‘We need change of attitude to fully harness opportunities in Maritime sector’

The sector has not been fully tapped or developed. The sector still has a lot to achieve when you compare it with other countries of the world, largely because of the normal Nigerian attitude.
Afam Chukwuma

Afam Chukwuma

Chief Afam Chukwuma is the Deputy National President (Seaport) of the National Association of Government Approved Freight Forwarders (NAGAFF). He is also the Managing Director/Chief Executive Officer (CEO) of International Supply Chain Systems Ltd, a foremost international trade logistics and​ freight forwarding company in the country. Recently, a non-governmental organisation, the Naija Police and U, conferred on him an Iconic Personality Award in recognition of his contribution to the development of the maritime transportation in Nigeria. In this interview with ONYEDIKA AGBEDO, he speaks about the award and sundry issues in the Nigerian maritime industry
What is your assessment of Nigeria’s maritime industry?
The sector has not been fully tapped or developed. The sector still has a lot to achieve when you compare it with other countries of the world, largely because of the normal Nigerian attitude. However, it’s in every sector; it’s not peculiar to the maritime sector. So, with that understanding, I can say we are not fully developed.
But this sector is the second largest earner for the Nigerian government in terms of revenue after oil. It is the sector that generates the highest Internally Generated Revenue (IGR) for the government through taxes, duties, levies and what have you. After NNPC, the next in line with regard to revenue generation is the Nigeria Customs and then the Federal Inland Revenue Service (FIRS). And even 50 per cent of the revenue generated by FIRS comes from Customs. When you are paying your duty, there is a column for 7.5 per cent VAT, which goes to the FIRS through the Central Bank of Nigeria (CBN). So, the FIRS reports income generated through the Customs; of course they (FIRS) have the ones they collect directly from companies.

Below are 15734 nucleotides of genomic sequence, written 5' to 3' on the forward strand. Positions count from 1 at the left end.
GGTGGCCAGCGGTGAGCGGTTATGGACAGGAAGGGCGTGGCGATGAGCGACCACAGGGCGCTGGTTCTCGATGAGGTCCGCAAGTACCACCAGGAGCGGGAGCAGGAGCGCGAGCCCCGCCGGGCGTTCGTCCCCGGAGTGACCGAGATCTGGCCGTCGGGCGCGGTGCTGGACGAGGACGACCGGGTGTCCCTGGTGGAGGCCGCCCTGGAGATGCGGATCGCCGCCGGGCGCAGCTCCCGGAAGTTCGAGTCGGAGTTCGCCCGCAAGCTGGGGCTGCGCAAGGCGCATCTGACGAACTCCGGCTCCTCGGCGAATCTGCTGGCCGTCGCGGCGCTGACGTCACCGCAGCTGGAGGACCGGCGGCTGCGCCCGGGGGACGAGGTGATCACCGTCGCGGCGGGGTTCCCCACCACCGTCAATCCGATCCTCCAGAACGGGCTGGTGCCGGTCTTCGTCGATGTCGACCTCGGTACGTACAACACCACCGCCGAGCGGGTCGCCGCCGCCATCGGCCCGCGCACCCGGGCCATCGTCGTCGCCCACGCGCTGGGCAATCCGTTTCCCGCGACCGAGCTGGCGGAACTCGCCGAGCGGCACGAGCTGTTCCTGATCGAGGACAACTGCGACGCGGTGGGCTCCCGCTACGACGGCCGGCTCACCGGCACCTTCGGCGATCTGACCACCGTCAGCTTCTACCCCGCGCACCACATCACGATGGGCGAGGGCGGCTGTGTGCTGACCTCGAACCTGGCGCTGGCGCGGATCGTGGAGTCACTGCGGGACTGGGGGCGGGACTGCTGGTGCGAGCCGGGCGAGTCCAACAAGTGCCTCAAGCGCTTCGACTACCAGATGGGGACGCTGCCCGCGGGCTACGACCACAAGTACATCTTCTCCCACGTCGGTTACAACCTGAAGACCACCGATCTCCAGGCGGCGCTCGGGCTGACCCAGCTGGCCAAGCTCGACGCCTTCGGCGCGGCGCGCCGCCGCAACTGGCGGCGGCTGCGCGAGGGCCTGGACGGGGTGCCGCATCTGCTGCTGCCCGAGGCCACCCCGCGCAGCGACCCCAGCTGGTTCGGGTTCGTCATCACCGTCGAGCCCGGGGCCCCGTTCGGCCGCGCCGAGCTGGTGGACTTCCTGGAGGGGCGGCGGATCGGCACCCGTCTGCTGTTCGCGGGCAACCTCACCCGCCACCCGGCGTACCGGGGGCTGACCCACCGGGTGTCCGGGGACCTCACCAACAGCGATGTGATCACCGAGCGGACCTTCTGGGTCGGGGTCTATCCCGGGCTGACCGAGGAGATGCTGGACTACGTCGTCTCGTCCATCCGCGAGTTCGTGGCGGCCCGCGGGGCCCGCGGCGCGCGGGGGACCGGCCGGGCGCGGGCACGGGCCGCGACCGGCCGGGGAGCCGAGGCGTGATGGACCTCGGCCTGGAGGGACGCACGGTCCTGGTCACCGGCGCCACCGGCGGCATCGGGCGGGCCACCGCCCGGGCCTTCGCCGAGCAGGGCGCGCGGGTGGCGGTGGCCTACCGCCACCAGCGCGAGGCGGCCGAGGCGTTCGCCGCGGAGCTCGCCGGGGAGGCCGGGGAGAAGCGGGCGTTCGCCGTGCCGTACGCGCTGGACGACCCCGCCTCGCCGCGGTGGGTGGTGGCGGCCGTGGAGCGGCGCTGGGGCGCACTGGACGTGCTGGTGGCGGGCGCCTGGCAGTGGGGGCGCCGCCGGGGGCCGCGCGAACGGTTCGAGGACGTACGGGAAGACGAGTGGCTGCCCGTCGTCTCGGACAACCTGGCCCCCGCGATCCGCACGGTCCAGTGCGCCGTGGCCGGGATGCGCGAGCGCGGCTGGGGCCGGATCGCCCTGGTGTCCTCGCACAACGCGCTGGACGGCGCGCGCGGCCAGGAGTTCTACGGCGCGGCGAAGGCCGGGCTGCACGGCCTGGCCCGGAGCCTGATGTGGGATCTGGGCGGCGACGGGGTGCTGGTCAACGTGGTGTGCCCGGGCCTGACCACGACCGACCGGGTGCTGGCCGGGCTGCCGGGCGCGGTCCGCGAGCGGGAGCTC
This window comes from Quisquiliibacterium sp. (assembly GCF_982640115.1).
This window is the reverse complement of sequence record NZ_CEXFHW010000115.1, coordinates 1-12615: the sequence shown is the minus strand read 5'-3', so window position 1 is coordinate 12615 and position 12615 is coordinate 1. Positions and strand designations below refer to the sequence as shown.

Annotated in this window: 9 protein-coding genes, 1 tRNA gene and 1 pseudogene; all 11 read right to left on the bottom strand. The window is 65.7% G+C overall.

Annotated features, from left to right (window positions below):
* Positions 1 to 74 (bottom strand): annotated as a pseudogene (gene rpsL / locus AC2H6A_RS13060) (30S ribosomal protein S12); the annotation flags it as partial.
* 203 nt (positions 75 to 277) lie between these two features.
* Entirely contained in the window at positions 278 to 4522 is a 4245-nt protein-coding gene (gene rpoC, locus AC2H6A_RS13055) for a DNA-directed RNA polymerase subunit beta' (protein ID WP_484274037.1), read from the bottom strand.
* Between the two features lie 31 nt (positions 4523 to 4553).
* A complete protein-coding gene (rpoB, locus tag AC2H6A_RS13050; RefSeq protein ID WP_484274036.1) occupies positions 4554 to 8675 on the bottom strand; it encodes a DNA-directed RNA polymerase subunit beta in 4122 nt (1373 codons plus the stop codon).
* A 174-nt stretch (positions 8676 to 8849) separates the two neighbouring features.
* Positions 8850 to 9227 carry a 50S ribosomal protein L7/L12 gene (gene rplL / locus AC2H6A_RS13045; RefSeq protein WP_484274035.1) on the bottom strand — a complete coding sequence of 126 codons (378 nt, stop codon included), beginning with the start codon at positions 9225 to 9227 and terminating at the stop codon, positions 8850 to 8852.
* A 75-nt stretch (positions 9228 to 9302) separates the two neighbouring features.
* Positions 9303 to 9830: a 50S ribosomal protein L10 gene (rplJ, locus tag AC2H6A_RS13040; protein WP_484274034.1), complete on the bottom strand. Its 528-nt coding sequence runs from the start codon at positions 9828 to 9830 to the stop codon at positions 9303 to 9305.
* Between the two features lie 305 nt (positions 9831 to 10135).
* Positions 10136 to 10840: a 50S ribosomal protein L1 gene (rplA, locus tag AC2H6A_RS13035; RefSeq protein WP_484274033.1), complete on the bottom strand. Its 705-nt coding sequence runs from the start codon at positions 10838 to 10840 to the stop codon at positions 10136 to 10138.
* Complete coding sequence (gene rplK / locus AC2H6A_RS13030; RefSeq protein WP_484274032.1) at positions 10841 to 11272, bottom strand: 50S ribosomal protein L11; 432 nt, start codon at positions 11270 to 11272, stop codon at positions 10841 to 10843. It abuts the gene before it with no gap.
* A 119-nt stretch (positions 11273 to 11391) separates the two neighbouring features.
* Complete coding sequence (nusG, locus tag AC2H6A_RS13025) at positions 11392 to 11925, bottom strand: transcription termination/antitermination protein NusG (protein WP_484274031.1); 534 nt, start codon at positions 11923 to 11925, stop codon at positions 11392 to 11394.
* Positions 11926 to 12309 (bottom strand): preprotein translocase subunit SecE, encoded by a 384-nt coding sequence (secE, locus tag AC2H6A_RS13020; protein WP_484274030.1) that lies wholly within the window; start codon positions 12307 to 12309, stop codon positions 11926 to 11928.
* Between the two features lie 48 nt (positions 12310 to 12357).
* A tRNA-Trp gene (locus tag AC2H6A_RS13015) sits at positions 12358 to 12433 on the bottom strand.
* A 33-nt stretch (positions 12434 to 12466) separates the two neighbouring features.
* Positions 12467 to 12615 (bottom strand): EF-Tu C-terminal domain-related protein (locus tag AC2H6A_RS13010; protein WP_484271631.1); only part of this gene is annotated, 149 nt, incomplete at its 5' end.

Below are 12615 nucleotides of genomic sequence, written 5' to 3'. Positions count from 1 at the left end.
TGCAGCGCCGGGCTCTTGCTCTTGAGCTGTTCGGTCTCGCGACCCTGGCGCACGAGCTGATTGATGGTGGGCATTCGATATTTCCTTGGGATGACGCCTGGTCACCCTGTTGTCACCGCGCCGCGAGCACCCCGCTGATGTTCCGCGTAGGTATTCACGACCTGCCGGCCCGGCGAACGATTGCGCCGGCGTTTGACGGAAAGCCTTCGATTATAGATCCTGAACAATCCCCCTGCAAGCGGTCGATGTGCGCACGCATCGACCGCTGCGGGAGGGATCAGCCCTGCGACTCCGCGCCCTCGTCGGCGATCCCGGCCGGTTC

So, it is a very important sector that the country cannot toy with. If tomorrow they say that oil has dried up in Nigeria, it is the maritime industry that the Federal Government will turn to. In fact, they are already turning to it. Any decline in that sector affects the government. The good thing is that it is a sector that will last forever and always feed the nation. Do you know why? 
We are an importing nation.  Eighty per cent of what we use in this country are imported; we are just a set of consumers. However, the good thing is that when we get the economy right and fix the problem of importation, exports will take over immediately. And it will still pass through the ports. That’s why I said the sector is one that will last forever. It is a sector that no meaningful government can ignore; you cannot even do without it. But it’s unfortunate that the government is not doing enough to sanitise the sector and give it support.